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One Tough Bunny

by Gord Follett


 

There are a couple of ways of looking at a situation involving a “buck” rabbit – an older, wiser hare that “knows the ropes,” as they say – which you’ve been hunting for hours: (A) You can’t wait to get him and pat yourself on the back, or (B) If you do finally get a clear shot, you lower the gun and decide to give it another chance. Now that’s really enhancing the challenge!

Okay, not many of us would consider Option B, mainly for the dogs’ sake. But have you ever been so impressed by an animal’s mental and physical attributes that you even thought about letting it go?

No? Not for one second?

Oh, okay.

I haven’t very often, either, mind you. But there was this one time…

We were trying out new hunting grounds – new to us, at least – just east of Southern Harbor, Newfoundland, on a cool and cloudy mid-October morning, when all three dogs began tonguing simultaneously and with more of a “yapping” than on the other three hares we’d gotten earlier. At first we thought it was either a moose, fox, coyote, or some other creature that could rile them as it did, so we immediately pushed our way through the woods to investigate, just in case it was one of those damn coyotes.

A brown blur breezed by me as I turned to protect my eyes from a branch, and 20 seconds later two of the dogs were on the same trail, followed 10-15 seconds later by the third Beagle.

“Boys!” I shouted, not knowing how far my two partners were from me, “that’s a rabbit the dogs are after!”

“Barking like that?” said Dwight, to my surprise just a few meters away. “Are you sure?”

“Yeah, it flew by me with the dogs right on ’im.”

“That howling sure sounded different when they started a minute ago,” he said, “although they seem to be back to their normal howls now. Was it a big rabbit?”

“Biggest I’ve seen this year. He’s friggin’ huge! Remember the big one you got last year around Bellevue?”

“Yeah.”

“That size or larger.”

“Well then, come on, let’s get ‘im,” he said. “We can have rabbit steaks tonight. D’you want the tongue and heart?”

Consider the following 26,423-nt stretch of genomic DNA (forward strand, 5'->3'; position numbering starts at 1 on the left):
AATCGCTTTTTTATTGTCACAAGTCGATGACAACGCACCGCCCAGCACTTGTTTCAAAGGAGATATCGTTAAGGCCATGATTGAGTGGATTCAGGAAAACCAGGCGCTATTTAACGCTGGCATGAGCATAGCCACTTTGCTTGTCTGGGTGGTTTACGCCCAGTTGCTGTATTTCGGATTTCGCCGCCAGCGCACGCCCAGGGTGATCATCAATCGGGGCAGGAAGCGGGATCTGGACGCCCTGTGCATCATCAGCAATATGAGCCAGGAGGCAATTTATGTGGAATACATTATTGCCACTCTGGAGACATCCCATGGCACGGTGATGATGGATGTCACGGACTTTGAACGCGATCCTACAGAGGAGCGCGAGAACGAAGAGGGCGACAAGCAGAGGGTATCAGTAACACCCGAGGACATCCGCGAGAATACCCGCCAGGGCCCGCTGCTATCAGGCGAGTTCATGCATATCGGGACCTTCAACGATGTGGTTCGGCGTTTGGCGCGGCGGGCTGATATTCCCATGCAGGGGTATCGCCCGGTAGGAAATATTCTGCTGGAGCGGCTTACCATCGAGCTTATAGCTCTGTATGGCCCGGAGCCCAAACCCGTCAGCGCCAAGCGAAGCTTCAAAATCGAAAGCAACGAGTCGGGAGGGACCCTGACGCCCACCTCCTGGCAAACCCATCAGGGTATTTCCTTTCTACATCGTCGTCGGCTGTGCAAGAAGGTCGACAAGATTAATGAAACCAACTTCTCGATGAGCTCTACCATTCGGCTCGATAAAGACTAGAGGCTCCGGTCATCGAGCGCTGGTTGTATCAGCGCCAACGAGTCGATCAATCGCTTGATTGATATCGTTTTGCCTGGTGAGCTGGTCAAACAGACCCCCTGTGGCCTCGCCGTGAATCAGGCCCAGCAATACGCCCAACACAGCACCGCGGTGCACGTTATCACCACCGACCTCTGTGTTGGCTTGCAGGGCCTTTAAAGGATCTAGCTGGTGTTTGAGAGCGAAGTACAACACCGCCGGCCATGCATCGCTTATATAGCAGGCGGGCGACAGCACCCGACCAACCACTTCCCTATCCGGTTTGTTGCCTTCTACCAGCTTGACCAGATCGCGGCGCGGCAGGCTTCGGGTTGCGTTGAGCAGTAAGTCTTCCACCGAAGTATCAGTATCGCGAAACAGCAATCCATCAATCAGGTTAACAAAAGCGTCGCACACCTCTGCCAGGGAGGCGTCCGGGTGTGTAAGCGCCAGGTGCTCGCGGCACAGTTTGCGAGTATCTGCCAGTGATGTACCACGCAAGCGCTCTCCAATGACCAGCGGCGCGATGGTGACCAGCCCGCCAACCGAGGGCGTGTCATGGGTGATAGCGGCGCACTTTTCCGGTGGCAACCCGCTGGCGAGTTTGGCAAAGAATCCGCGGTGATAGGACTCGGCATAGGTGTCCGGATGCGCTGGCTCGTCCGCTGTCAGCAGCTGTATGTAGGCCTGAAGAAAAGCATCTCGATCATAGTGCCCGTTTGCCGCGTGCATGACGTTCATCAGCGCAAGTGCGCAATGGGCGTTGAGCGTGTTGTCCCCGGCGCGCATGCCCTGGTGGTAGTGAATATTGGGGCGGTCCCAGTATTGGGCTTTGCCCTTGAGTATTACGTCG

Four hours later, the only tongues and hearts on our minds were the ones hanging out of the dogs’ mouths and beating out of their chests.

The glance I got at the beginning of the run was the only time I saw that ol’ buck for the first hour of the hunt. Mike caught a quick glimpse and Dwight had a slightly better look, but he said the creature was traveling at “warp speed” and he didn’t have time to raise his shotgun.

Later into the chase I was certain the hare was heading my way. I had already slogged through knee-deep bog and around a small brook when the dogs’ intermittent howls indicated I was in the perfect position.

They were getting closer… closer…

I placed my finger on the safety.

“Splash! Splash!”

Two of the dogs ran (fell) straight into the nearby brook. The rabbit apparently sailed right over it. The Beagles climbed out, shook themselves and resumed the chase on the other side. The third dog, which I thought was simply slower than the other two, ran up to the edge of the stream, took a long sniff, turned slightly to her left and began howling without crossing. The other two quiet fellas made a quick about-turn, found a narrow part of the brook to leap across and joined in the chorus.

“The rabbit didn’t cross the brook, boys,” I yelled. “He must be heading back your way.”

Shortly after that the dogs went silent once again and remained so for half an hour. That’s when Dwight spotted the furry creature flying behind him and called the confused dogs to put them on the trail.

After close to an hour of on-again-off-again tonguing, I finally heard a shot, but it wasn’t followed by the success cry, “Got ‘im!”

I waited… “D’ya get ‘im?”

“Not even close,” was the response. “He’s not running in a straight line and he’s going too fast.”

Twenty minutes of silence was broken by a howl from the youngest Beagle, followed by the other two. The chase was on again, although I would have preferred to collar the dogs and move them to another area. I didn’t bother trying to call them, however, they’d have no part of giving up as long as there was even a hint of a scent on the ground.